Mycotoxins

Mycotoxins (mold poisons) are secondary metabolites from molds, which can be toxic even in the smallest amounts in vertebrates. In contrast, the toxic ingredients of large fungi are called fungi poisons. A disease caused by mycotoxins is called mycotoxicosis.
Around 200 different toxins are now known, which are produced by over 300 types of fungi, the production of a certain toxin may be limited to a few specific species, but may also be accomplished by many species of several genera. The optimal conditions for the formation of the toxin and the growth of the mold need not necessarily match. Most mycotoxins are very resistant to heat and acid treatment.
The formation of mycotoxins is subject to a pronounced regional and seasonal fluctuation range and is dependent on the food supply, water content in the substrate and the surrounding air (air humidity), temperature, pH value and interactions with other fungi. Substrates that are rich in complex  carbohydrates are preferred for poisoning.
Humans are mainly threatened by contamination in food. All moldy foods can contain mycotoxins.
Primary contamination: Grain has already been attacked by mold in the field (e.g. ergot on rye, wheat, barley)
Secondary contamination: Molded food becomes moldy (e.g. Aspergillus or Penicillium spp.)
Carry over: farm animals take in moldy food and pass on the toxins it contains to the products: milk, eggs, meat
The FAO estimates that about 25% of the world’s food production contains mycotoxins. Cereals (especially maize and wheat) are most frequently contaminated with fusarium toxins. Agricultural products from tropical and subtropical areas are often affected by aflatoxin infestation, since the fungus Aspergillus flavus only grows well from temperatures of 25 to 40 ┬░ C. Mainly affected are corn, as well as oily seeds and nuts, such as. B. pistachios, peanuts, almonds and Brazil nuts.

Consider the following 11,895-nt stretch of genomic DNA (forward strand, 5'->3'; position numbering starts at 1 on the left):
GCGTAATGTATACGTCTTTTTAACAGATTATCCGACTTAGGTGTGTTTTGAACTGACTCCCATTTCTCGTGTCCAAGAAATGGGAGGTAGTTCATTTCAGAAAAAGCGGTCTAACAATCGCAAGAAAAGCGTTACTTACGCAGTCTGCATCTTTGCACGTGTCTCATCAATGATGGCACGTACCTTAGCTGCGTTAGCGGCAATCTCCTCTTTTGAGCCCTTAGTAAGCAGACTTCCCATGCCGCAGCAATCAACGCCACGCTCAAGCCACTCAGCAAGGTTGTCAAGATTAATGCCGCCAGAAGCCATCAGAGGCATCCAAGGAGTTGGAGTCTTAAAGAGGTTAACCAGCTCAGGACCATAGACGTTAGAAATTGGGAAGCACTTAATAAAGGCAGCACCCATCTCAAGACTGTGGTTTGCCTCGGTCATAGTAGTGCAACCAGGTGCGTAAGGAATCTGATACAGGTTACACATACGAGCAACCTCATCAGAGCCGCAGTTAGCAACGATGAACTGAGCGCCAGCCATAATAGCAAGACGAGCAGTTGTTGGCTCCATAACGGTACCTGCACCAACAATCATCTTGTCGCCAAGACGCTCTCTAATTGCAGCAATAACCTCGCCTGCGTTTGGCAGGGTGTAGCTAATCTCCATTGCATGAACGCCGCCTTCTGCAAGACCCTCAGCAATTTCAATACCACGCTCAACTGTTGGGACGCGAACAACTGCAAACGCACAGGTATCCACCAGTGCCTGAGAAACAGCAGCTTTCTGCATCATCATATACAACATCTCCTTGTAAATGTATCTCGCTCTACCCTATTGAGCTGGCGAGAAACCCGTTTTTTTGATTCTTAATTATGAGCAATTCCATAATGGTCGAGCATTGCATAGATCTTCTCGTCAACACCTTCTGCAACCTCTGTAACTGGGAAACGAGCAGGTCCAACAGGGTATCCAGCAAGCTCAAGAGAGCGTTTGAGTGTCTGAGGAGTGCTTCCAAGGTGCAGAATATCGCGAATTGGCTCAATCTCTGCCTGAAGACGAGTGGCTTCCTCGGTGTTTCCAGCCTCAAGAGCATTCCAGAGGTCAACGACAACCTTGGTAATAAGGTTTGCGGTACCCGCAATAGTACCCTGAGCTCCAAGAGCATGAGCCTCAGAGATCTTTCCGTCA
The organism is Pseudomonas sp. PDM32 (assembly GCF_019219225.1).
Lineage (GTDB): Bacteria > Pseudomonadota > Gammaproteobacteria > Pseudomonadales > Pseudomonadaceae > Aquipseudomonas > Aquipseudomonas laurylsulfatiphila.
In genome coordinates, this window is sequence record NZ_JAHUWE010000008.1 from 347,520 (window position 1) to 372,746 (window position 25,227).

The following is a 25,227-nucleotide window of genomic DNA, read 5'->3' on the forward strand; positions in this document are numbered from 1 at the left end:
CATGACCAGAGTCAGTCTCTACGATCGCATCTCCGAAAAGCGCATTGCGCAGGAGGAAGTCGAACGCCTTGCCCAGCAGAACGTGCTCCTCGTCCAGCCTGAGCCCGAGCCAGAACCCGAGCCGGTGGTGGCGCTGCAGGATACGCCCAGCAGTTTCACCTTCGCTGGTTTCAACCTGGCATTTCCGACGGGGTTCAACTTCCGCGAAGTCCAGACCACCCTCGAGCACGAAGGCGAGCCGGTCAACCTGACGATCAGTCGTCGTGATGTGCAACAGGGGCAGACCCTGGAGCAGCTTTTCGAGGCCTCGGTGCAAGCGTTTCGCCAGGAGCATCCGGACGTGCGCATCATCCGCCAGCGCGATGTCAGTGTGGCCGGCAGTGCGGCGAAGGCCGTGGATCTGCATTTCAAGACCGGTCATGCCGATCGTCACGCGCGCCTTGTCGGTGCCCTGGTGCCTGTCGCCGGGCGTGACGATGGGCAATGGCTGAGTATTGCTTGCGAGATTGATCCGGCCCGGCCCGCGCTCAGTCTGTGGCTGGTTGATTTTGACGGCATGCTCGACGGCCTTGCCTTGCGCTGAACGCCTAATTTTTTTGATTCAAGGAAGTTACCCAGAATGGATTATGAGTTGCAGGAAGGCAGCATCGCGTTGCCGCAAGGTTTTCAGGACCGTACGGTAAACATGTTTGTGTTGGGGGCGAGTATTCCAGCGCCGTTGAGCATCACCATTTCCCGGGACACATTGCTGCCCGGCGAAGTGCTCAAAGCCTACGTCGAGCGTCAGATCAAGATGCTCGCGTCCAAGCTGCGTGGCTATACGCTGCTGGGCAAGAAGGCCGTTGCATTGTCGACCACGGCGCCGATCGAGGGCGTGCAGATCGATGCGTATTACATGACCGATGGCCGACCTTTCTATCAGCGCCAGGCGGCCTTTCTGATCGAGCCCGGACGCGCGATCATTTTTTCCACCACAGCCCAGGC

Mycotoxins can show toxic effects in humans and animals even in low concentrations.
In particular mycotoxins can cause

  • carcinogenic
  • damage the central nervous system (neurotoxic)
  • damage the immune system (act immunosuppressive)
  • damage the genome (mutagenic)
  • damage the body fruit (have a teratogenic effect)
  • organ damage (e.g. to the liver or kidney) (hepatotoxic or nephrotoxic)
  • skin and mucous membrane damage (from skin irritation to necrosis)
  • Inhibit or initiate enzymatic metabolic processes
  • trigger allergic reactions
  • fertility problems through hormonal effects.

A number of mycotoxins have the ability to prevent bacteria from multiplying. One speaks here of an antibiotic effect and uses this property in various drugs against bacterial infections.
(Source: Wikipedia)


The certified feed we use contains herbal extracts that neutralize the effects of mold poisons. In this way, we promote the health of our shrimp in a natural way, since their digestive tract and immune system are less exposed to toxins from the environment. This prevents damage to the liver, which is the central metabolic organ and is also responsible for the breakdown of these mycotoxins. In addition, the feed is upgraded by means of “top dressing” of plant extracts and other possible environmental toxins are neutralized.